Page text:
I Married You, Not Your Whole Family

I Married You, Not Your Whole Family – When you made a lifelong commitment to your spouse, you might not have realized that, to some degree, you also made a lifelong commitment to his or her family. Your spouse also made a commitment to your family. Some of us are blessed with parents- in-law and siblings-in-law that we adore. But some of us need to work harder at get- ting along with our new extended family. In this chapter, we will help you identify conflicts you might have with your family and ways to deal with them. Instead of the extended family being an interference, you’ll learn how to bring out the best in them and let them be one of your biggest assets!

➤ Common family conflicts
➤ Breaking destructive cycles
➤ The importance of creating clear boundaries ➤ Emphasizing good qualities

When you made a lifelong commitment to your spouse, you might not have realized that, to some degree, you also made a lifelong commitment to his or her family. Your spouse also made a commitment to your family. Some of us are blessed with parents- in-law and siblings-in-law that we adore. But some of us need to work harder at get- ting along with our new extended family. In this chapter, we will help you identify conflicts you might have with your family and ways to deal with them. Instead of the extended family being an interference, you’ll learn how to bring out the best in them and let them be one of your biggest assets!

Your Mother Is Driving Me Crazy!

According to popular myth, mothers-in-law are meddling, overbearing, and impossi- ble creatures out to wreck an otherwise wonderful marriage. They think they are al- ways right and that it’s their job to always tell you the right way to do things (their way!). If this describes how you view your mother or mother-in-law, you probably feel she is interfering with your life rather than being helpful. However, if you would like your relationship with her to be different, read on.

What Is Really Going On?

First of all, it will help tremendously to understand what is happening underneath the stereotyping. It’s no accident that mothers are the subjects of in-law jokes. The relation- ship with your mother, and your spouse’s relationship with his or her mother, change more than any other when you get married. Think about it. Mothers nurture us from the moment we are born. Through our childhood they are the ones most involved in our day-to-day life. They know the names of our friends and what our favorite flavors of ice cream are. (We are not excluding fathers from this level of intimacy. However, the fact that there are no father-in-law jokes out there probably reflects a less emotionally complicated relationship.) As we get older, our relationships with our mothers change, but they still are one of the most profound influences on our lives.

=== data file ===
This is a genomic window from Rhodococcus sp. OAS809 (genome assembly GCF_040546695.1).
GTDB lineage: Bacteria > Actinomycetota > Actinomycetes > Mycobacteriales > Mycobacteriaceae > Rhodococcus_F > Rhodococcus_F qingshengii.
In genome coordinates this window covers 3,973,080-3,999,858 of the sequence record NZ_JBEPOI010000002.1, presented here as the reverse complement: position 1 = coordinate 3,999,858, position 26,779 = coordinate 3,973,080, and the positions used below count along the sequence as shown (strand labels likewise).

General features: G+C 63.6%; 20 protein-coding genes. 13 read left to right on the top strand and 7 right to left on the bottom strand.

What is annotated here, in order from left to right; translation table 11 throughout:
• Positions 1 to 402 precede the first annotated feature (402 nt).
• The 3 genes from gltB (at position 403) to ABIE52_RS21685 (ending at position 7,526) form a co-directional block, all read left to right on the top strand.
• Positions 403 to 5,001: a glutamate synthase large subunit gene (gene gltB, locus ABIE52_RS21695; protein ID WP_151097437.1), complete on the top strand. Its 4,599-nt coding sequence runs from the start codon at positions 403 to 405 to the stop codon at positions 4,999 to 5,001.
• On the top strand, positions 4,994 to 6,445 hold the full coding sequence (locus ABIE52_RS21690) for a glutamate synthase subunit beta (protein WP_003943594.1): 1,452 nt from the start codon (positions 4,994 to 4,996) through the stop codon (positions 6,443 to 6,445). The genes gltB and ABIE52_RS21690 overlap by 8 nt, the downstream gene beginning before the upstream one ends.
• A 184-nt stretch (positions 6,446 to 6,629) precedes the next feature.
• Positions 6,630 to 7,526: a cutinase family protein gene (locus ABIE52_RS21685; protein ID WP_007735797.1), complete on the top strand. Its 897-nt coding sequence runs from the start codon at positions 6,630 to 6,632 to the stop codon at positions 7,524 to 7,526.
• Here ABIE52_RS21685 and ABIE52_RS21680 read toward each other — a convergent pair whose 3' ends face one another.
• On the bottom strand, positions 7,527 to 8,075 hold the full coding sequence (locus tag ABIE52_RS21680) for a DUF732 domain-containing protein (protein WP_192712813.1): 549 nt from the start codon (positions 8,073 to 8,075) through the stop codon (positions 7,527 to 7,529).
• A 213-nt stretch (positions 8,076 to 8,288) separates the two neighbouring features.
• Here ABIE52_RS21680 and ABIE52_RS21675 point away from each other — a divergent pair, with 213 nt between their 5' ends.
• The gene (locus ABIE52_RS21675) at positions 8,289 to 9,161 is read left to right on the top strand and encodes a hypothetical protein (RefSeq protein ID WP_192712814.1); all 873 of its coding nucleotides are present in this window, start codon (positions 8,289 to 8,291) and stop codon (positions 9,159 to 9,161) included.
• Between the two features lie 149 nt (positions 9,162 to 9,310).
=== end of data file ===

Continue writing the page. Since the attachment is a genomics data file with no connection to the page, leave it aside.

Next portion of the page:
Until we are married, our mothers have had the most intense, intimate relationship with us of almost anybody. Friendships and other relationships somehow do not seem to threaten a mother’s special role with her child. But when we marry, things are differ- ent. We have made a public commitment to a life partner who will share our deepest concerns, our day-to-day life, and our future together.

As it should be, we make our spouse the number one most important person in our lives. Hopefully, our mother is incredibly proud and happy for us. But she also might feel insecure and not know where she stands in her relationship with us anymore. A vi- cious cycle can start in which the more insecure and left out our mother feels, the more she tries to overinvolve herself. And, the more she overinvolves herself with our lives, the more we are inclined to back away.

Mother/Mother-in-Law Quiz

  1. Describe your relationship with your own mother. __________________________________________________________________________ __________________________________________________________________________ __________________________________________________________________________
  2. Does your mother feel secure? Yes or No
  3. How does this affect your relationship with her? __________________________________________________________________________ __________________________________________________________________________ __________________________________________________________________________
  4. How does your mother influence your relationship with your spouse? __________________________________________________________________________ __________________________________________________________________________ __________________________________________________________________________
  1. Describe your relationship with your mother-in-law. __________________________________________________________________________ __________________________________________________________________________ __________________________________________________________________________